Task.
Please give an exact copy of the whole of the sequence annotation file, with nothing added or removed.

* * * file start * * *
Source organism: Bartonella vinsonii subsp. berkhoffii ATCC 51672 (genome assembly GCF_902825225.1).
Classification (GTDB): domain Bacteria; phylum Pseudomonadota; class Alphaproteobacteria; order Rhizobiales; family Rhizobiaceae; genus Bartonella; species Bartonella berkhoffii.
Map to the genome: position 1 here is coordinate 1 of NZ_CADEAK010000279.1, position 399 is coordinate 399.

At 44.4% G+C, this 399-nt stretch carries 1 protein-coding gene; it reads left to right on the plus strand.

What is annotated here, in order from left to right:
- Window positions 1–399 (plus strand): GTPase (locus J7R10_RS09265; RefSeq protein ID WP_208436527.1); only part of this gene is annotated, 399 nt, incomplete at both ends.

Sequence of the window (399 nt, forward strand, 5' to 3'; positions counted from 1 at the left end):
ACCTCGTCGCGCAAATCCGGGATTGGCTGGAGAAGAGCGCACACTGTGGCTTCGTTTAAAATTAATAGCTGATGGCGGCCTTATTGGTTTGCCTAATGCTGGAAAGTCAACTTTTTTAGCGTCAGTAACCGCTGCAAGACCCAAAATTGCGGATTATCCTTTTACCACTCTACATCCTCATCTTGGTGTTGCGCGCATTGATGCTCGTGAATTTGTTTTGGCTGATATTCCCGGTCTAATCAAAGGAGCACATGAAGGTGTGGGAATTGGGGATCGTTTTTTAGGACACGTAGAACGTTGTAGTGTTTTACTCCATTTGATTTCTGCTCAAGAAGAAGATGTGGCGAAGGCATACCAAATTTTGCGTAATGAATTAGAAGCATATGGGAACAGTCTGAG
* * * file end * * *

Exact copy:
Source organism: Bartonella vinsonii subsp. berkhoffii ATCC 51672 (genome assembly GCF_902825225.1).
Classification (GTDB): domain Bacteria; phylum Pseudomonadota; class Alphaproteobacteria; order Rhizobiales; family Rhizobiaceae; genus Bartonella; species Bartonella berkhoffii.
Map to the genome: position 1 here is coordinate 1 of NZ_CADEAK010000279.1, position 399 is coordinate 399.

At 44.4% G+C, this 399-nt stretch carries 1 protein-coding gene; it reads left to right on the plus strand.

What is annotated here, in order from left to right:
- Window positions 1–399 (plus strand): GTPase (locus J7R10_RS09265; RefSeq protein ID WP_208436527.1); only part of this gene is annotated, 399 nt, incomplete at both ends.

Sequence of the window (399 nt, forward strand, 5' to 3'; positions counted from 1 at the left end):
ACCTCGTCGCGCAAATCCGGGATTGGCTGGAGAAGAGCGCACACTGTGGCTTCGTTTAAAATTAATAGCTGATGGCGGCCTTATTGGTTTGCCTAATGCTGGAAAGTCAACTTTTTTAGCGTCAGTAACCGCTGCAAGACCCAAAATTGCGGATTATCCTTTTACCACTCTACATCCTCATCTTGGTGTTGCGCGCATTGATGCTCGTGAATTTGTTTTGGCTGATATTCCCGGTCTAATCAAAGGAGCACATGAAGGTGTGGGAATTGGGGATCGTTTTTTAGGACACGTAGAACGTTGTAGTGTTTTACTCCATTTGATTTCTGCTCAAGAAGAAGATGTGGCGAAGGCATACCAAATTTTGCGTAATGAATTAGAAGCATATGGGAACAGTCTGAG